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Hot For Teacher: Is All Fair in Campus and Classroom?

Published: Thursday, February 21, 2013

Updated: Thursday, February 21, 2013 16:02

Joanne Cacciatore

Courtesy of Joanne Cacciatore

Joanne Cacciatore

It’s the first day of school. You walk in to class and take a seat.

While you’re sitting there, silently judging every person who walks in, you notice someone.

It is a drop-dead gorgeous woman you cannot take your eyes off of.

“Please sit next to me, please sit next to me,” you say in your head.

But then, she walks up to the front of the class and starts teaching.

Joanne Cacciatore, a social work professor, is rated as one of the hottest teachers at Arizona State University according to

“I didn’t even know they had a hotness rating,” Cacciatore says.

Cacciatore has been a professor at ASU since 2007 and says she was “flattered by students' aesthetic generosity.”

Cacciatore says she never really thought about how her looks affect her class, but she recalled a student who was particularly fond for her.

“Most of my students are female, and I think most of the male students are pretty respectful,” Cacciatore says. “I did have one student once who spent a lot of time at my office, but he asked good questions too.”

Cacciatore believes students occasionally do choose their professors based on attractiveness, but she also says “sometimes people don’t make the best choices.”

“Whether or not someone would be a good teacher is the decision a student should make,” Cacciatore says. “I would issue a caution to students not to choose teachers based on that but to choose based on their quality of teaching. You could walk away with so much more from a class experience.”

Psychology professor David Daniel agrees with Cacciatore.

“You would have to be a moron to pick your professor based on how attractive they are,” Daniel says.

Daniel knows a thing or two about attractive teachers. Aside from having a very attractive Spanish teacher in his college days, he is also the rated as the hottest professor in the nation by

“I can’t say it is just physical,” Daniel says. “I think it has a lot to do with charisma, how you carry yourself and how you treat people.”

It was about three years ago when Daniel says he first saw his name crack the top 50 list, but last year he was notified by that he claimed the top spot.

“They sent me an email, but there was no plaque. I wanted a plaque,” Daniel says. “There is one in Oregon, and he won a plaque for it.”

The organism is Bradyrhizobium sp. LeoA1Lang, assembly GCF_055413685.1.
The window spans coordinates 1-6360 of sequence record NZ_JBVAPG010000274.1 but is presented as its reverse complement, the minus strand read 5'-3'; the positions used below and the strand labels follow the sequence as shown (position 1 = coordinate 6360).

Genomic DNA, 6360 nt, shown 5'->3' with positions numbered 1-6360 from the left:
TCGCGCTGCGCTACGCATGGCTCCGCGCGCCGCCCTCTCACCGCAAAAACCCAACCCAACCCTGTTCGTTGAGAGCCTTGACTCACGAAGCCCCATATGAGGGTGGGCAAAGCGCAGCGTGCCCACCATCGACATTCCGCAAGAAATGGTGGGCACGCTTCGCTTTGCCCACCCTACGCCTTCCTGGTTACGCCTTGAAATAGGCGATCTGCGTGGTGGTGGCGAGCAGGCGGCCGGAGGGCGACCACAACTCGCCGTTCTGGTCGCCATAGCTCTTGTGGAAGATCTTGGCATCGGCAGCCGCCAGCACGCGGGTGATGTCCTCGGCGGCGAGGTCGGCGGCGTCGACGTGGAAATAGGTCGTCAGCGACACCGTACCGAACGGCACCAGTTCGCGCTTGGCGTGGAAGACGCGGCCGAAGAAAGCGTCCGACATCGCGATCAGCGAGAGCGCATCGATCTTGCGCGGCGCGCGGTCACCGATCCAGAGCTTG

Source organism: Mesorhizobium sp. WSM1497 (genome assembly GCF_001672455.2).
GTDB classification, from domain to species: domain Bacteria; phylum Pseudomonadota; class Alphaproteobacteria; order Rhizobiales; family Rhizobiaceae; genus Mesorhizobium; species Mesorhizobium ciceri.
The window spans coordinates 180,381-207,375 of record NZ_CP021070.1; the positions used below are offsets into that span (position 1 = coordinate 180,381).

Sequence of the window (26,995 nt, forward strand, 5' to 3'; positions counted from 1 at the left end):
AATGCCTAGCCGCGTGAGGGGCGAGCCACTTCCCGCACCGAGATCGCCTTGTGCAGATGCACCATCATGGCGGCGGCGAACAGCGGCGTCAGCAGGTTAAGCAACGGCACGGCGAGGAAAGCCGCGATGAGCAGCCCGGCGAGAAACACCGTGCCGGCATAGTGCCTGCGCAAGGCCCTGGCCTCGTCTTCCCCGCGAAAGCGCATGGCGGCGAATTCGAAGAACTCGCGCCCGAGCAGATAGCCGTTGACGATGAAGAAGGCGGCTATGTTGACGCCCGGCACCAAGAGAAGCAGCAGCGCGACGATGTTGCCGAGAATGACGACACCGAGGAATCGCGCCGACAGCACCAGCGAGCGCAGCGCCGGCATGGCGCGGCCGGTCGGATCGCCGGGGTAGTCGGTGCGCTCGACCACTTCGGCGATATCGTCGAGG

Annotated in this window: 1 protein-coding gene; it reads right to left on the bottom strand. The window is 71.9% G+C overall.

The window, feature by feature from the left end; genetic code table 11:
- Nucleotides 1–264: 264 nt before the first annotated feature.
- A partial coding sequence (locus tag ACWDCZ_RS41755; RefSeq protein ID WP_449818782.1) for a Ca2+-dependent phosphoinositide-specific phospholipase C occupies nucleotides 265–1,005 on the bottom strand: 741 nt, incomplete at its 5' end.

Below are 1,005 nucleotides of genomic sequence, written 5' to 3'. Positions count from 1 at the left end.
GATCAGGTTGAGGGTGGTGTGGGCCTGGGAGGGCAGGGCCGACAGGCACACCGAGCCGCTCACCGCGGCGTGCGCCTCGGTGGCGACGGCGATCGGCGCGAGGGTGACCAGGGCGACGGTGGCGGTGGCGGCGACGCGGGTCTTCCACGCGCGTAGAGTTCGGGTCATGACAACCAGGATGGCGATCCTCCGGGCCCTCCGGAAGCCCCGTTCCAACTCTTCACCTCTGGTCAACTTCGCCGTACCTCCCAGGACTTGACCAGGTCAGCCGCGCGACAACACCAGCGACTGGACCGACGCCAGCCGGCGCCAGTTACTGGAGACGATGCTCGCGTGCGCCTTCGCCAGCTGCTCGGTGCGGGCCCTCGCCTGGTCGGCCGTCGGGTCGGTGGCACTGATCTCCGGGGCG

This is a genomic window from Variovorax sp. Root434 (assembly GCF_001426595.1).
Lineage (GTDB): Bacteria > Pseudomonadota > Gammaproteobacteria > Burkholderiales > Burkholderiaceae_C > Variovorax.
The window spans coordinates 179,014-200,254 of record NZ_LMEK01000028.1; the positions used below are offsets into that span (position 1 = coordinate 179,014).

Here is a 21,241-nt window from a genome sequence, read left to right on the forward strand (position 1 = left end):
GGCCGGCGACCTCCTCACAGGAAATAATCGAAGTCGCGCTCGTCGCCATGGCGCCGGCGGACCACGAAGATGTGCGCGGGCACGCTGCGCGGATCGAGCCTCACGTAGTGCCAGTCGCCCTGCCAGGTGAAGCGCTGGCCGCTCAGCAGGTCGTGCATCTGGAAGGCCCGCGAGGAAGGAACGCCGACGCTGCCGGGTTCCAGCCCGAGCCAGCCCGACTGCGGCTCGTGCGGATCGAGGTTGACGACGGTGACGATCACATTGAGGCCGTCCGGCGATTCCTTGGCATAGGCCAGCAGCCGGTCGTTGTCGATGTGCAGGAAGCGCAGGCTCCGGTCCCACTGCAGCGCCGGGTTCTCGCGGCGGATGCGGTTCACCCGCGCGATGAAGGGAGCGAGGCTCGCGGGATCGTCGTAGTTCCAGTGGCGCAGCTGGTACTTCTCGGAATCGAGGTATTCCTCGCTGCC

When asked if he believes he is the hottest in the nation, he responds by saying: “I have to, I’m No. 1.”

He even uses his “celebrity status” for the sake of his classroom lessons.

“I use it to teach validity,” he says. “I show a picture of Brad Pitt, then I have them look at me, then I go on the website and show them how valid it is.”

Daniel also claims he has had students ask him out before, but he refuses to accept any offer of that kind from a student.

Nick Canning is a freshman exploratory social behavior major who says he has heard stories about professors with more leniency than Daniel allows.

“I have heard some stories about chicks that have gotten with some of their professors – a relationship that goes beyond education,” Canning says.

Even if given the opportunity, Canning says he would never consider dating one of his professors because “it would be an awkward relationship” and he prefers not to take a course taught by a professor he finds attractive.

“If you want to absorb material, you might be distracted,” Canning says.

Bria Harris, a psychology junior, claims she knows girls who would take a class because a professor is hot.

Harris, like Canning, said she wouldn’t go out of her way to take a class taught by a hot professor.

“I take education seriously and my parents are not paying for my school,” Harris says.

However, she did admit that she had the choice between two professors who measured up equal in every other category, she would probably choose based on looks.

“Eye candy is a bonus.”

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